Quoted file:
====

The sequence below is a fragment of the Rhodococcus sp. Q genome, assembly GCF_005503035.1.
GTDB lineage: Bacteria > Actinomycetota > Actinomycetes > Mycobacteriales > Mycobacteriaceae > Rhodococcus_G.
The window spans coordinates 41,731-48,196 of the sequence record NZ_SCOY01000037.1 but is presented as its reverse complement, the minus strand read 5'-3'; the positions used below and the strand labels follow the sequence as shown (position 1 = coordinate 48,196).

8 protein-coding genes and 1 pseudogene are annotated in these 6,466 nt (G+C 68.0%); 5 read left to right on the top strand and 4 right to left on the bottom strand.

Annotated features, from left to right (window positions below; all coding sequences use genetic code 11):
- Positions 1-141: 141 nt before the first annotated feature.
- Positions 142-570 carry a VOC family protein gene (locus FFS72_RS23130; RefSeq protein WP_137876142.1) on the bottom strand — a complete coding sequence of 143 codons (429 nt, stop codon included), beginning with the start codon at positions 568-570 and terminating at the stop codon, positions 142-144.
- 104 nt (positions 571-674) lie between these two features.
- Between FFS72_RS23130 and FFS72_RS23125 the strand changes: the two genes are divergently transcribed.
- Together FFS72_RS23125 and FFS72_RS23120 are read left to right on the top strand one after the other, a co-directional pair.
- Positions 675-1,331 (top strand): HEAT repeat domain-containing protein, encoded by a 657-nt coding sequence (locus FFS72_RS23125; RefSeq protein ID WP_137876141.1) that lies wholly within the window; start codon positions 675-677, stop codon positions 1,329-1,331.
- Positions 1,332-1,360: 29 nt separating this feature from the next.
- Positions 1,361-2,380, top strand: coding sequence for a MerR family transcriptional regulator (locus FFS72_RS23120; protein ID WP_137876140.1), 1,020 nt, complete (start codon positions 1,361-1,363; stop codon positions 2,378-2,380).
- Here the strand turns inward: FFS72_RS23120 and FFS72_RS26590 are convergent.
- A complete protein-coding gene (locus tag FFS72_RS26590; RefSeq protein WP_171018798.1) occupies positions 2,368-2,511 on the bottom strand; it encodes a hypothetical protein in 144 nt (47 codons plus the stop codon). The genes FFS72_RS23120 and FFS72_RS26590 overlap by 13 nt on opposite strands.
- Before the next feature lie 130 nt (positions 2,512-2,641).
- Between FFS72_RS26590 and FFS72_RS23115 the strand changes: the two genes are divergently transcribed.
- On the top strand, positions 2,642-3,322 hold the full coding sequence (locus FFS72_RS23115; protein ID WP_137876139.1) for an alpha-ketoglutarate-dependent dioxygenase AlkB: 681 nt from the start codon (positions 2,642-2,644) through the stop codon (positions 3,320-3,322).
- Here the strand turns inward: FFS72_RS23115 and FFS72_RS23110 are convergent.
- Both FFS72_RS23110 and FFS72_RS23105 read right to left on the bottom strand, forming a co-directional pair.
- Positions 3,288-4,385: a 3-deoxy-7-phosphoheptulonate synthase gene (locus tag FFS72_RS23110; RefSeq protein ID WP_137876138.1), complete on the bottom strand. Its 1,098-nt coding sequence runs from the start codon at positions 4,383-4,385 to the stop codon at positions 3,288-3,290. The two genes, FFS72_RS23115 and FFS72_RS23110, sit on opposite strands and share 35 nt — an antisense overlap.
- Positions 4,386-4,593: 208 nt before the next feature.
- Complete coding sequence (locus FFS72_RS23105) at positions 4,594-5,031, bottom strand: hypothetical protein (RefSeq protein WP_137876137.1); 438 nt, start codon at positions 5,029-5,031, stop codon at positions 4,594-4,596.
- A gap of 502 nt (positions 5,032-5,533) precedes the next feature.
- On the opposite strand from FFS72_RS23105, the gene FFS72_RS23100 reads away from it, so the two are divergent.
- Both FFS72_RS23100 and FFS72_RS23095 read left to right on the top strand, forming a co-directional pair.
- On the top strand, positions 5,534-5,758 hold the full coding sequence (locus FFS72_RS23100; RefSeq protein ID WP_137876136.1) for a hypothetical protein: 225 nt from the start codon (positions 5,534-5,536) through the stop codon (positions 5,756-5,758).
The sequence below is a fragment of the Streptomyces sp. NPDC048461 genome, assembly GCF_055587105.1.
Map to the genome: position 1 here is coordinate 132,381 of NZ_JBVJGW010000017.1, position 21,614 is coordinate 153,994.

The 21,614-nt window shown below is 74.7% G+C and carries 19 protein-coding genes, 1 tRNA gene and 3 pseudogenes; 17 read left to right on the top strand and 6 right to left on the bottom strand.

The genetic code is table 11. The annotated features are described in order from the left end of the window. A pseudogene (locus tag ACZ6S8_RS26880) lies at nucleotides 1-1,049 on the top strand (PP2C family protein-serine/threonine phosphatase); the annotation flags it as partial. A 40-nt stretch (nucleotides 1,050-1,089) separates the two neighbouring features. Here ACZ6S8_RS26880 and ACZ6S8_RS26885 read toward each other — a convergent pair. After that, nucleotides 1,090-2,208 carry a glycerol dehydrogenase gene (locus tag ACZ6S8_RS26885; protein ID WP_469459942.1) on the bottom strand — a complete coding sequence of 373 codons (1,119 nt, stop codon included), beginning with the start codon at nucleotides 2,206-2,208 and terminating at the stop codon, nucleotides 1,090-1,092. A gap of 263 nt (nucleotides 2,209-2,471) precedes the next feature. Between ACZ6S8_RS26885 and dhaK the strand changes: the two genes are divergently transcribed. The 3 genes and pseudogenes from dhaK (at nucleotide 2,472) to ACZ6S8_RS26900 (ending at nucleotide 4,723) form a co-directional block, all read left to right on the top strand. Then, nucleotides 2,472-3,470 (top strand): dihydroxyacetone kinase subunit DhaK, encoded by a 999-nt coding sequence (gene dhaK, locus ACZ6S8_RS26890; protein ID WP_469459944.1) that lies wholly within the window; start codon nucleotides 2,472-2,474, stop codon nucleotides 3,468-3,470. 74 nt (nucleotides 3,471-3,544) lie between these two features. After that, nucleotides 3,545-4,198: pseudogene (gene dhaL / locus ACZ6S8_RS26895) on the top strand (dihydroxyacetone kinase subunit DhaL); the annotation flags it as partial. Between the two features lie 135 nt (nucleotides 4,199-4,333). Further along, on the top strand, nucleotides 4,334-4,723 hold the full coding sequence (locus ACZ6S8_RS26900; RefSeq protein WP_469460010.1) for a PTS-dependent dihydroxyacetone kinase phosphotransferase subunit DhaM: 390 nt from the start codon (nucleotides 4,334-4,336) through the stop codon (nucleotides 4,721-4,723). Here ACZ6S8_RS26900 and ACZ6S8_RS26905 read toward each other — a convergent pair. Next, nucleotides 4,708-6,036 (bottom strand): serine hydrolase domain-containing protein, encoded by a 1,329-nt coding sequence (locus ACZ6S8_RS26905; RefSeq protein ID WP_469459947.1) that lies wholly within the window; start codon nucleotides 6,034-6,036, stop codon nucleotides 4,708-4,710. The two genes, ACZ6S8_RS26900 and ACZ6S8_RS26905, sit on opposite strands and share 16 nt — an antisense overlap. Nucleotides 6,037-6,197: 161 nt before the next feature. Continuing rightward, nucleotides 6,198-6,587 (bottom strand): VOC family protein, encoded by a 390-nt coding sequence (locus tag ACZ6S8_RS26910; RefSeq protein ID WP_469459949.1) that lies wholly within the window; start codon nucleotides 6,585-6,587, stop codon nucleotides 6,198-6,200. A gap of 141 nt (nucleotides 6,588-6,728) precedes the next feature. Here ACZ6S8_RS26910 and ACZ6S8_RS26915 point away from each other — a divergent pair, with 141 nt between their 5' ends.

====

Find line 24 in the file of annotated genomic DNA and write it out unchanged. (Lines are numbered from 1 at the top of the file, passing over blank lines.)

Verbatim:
- A gap of 502 nt (positions 5,032-5,533) precedes the next feature.